The African Medical and Research Foundation (AMREF) today received the World Federation of Public Health Associations 2012 Organisational Award. The award is bestowed in recognition of an organisation’s outstanding achievements in and contributions to the field of public health and is presented every three years.
April 24, 2012, Addis Ababa
Dr. Teguest receives WFPHA award for AMREF's outstanding achievements in and contributions to the field of public health.Receiving the award, Dr Teguest Guerma, AMREF’s Director General, stated that AMREF works in the remotest communities in Africa, serving the most vulnerable people in order to achieve lasting health change in Africa. “We believe that the power to transform Africa’s health lies within its communities. We therefore work side by side with the people to build their knowledge and skills, so that they can transform their own health,” she emphasised.
“We believe that the power to transform Africa’s health lies within its communities." -Dr. Teguest Guerma, Director General, AMREF
She observed that AMREF’s credibility with local communities and African governments stems from the relationship and trust that AMREF has built over the past 55 years which includes learning from, influencing and partnering with various stakeholders to build long-term relationships and ensure solutions are holistic and address the breadth of the communities’ health needs. She gave an example of Ethiopia, where AMREF pioneered a Clinical and Surgical Outreach programme in 2006, partnering with the Ministry of Health, the Gynaecology Society of Ethiopia, the Surgical Society of Ethiopia and Addis Ababa University to increase access by disadvantaged communities to quality medical, surgical and diagnostic services. Each hospital in the programme is visited every three or four months, with specialists staying in the hospitals for up to a week, dealing with cases ranging from plastic and reconstructive surgery, to urology and orthopaedics and at the same time transferring skills to local health workers.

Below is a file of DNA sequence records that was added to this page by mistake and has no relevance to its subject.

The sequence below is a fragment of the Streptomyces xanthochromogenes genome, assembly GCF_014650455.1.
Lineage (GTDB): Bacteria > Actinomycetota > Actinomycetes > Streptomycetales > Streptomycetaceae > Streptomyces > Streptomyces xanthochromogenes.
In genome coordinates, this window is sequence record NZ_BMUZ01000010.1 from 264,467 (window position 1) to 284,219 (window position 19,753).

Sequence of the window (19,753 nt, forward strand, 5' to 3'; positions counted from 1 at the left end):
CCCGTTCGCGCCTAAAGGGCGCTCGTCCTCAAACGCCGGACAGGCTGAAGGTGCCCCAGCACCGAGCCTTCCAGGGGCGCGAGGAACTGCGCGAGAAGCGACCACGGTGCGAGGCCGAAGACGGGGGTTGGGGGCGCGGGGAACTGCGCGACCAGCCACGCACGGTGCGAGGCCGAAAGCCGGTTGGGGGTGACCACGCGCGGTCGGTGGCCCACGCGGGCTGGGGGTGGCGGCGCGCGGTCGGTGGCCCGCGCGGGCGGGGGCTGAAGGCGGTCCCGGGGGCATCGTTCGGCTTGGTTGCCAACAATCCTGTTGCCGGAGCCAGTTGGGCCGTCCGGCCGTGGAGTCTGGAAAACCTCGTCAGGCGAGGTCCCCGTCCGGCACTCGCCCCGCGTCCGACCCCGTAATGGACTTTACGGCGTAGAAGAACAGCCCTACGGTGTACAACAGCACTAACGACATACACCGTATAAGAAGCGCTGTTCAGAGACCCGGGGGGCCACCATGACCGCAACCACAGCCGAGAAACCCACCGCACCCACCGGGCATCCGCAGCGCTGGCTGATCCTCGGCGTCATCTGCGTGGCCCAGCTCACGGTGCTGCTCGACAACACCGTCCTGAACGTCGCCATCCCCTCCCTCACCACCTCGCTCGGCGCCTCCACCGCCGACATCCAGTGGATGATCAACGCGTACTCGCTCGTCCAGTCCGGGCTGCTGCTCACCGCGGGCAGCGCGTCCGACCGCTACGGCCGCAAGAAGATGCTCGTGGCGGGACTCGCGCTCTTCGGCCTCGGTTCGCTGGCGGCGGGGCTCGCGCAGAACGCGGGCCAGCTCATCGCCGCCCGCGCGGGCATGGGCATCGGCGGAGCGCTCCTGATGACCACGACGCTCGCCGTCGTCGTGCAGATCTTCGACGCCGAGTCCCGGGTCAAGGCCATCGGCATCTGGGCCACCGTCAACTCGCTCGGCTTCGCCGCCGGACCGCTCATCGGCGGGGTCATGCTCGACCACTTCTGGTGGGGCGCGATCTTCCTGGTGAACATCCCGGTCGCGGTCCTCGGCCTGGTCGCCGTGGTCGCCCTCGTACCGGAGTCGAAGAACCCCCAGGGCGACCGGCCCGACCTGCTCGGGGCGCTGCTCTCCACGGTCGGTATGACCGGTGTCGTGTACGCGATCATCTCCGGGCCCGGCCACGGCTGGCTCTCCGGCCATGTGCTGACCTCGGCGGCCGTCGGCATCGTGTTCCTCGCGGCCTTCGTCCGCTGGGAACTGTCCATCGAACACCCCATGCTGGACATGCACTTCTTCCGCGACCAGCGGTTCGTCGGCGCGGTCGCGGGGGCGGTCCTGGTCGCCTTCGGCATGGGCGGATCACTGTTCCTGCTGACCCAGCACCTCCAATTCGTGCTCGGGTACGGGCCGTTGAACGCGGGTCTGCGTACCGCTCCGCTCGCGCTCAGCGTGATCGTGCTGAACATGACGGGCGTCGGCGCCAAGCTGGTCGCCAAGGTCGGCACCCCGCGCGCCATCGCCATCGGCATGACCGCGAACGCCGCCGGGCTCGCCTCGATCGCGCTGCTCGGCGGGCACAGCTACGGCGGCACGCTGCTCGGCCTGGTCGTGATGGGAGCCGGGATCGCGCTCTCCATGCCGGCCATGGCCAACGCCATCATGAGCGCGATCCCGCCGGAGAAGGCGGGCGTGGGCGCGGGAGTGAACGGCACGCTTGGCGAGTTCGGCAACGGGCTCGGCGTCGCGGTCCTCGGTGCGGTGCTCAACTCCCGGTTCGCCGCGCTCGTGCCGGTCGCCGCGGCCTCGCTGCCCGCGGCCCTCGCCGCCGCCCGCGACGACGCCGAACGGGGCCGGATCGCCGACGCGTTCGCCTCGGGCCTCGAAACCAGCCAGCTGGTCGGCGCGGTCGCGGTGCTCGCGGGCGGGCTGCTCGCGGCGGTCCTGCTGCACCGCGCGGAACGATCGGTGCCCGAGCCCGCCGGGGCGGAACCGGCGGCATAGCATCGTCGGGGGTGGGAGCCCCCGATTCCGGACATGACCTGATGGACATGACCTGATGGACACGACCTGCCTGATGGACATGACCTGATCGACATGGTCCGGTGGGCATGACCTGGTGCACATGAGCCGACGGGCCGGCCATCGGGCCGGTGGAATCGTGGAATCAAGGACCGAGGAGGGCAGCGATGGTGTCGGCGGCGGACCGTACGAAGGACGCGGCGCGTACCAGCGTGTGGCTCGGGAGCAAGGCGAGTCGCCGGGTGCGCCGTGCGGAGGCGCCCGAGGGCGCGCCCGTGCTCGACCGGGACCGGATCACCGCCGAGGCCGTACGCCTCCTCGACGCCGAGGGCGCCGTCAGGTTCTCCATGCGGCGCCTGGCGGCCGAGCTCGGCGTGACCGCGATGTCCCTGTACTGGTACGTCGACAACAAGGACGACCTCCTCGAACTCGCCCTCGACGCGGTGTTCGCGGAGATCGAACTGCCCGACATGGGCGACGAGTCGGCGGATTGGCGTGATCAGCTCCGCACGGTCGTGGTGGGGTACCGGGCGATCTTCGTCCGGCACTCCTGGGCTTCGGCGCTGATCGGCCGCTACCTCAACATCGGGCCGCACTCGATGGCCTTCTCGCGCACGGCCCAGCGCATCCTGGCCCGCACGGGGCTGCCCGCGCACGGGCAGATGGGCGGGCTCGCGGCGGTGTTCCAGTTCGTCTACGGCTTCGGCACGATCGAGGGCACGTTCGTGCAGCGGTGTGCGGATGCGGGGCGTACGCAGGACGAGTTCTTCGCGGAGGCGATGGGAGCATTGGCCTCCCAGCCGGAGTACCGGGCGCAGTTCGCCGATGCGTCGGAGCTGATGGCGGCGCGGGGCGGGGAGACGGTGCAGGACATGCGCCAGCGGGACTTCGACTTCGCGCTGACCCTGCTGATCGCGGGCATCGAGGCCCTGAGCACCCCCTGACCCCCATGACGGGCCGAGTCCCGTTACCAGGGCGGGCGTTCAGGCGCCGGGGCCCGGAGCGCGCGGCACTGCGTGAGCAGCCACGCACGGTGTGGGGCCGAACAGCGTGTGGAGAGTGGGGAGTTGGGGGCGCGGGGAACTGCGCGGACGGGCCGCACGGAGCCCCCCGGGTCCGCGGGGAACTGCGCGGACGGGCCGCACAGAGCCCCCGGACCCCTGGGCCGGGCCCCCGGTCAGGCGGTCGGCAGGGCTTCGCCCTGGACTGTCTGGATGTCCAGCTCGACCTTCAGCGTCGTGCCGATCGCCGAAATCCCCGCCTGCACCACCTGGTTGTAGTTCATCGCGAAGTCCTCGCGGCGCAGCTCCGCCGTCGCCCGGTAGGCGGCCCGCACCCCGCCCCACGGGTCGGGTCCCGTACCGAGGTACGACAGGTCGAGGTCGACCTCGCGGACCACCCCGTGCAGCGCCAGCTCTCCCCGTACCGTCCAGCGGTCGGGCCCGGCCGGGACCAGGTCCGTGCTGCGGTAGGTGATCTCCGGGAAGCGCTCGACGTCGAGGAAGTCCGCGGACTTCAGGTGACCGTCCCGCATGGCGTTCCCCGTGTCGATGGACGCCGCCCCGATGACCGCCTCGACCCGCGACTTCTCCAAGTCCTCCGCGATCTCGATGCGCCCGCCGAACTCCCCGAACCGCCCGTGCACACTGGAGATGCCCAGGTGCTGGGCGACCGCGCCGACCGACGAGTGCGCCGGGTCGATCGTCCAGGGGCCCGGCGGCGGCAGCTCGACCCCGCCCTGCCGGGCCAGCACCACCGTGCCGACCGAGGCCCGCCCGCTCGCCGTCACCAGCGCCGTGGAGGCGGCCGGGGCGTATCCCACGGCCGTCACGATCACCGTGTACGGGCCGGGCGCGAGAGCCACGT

Transforming Communities from Within to Impact Health Systems
Dr Guerma noted that AMREF’s recognition in the public health arena also stems from the fact that AMREF strengthens health systems, particularly at community level, and develops human resources for health to alleviate the critical shortage of skilled health workers in Africa. AMREF has trained over 500,000 community health workers, mid-level health workers, and leaders of health institutions from over 33 African countries, she said, adding that eLearning, mLearning and ICT-based methodologies have been applied to rapidly and cost-effectively scale up training of the health workforce.
AMREF is recognised for its ‘outstanding work in public health’ in Africa. AMREF’s focus on women and children, who are central in transforming communities from within, has seen it launch an international awareness campaign called Stand Up for African Mothers, said the Director General. She explained that the campaign aims at training 15,000 midwives by 2015, in order to contribute to reduction of maternal mortality in Africa by up to 25 per cent. As part of the campaign, AMREF is also supporting the nomination of an African midwife for the 2015 Nobel Peace Prize as a way of honouring African midwives, who work very hard in difficult circumstances to save the lives of mothers and children. AMREF also wants to encourage Africans through this campaign to raise funds for their own health development instead of always looking to others for money. “US$1 from every African will go a long way in training midwives and saving the lives of African mothers,” she said.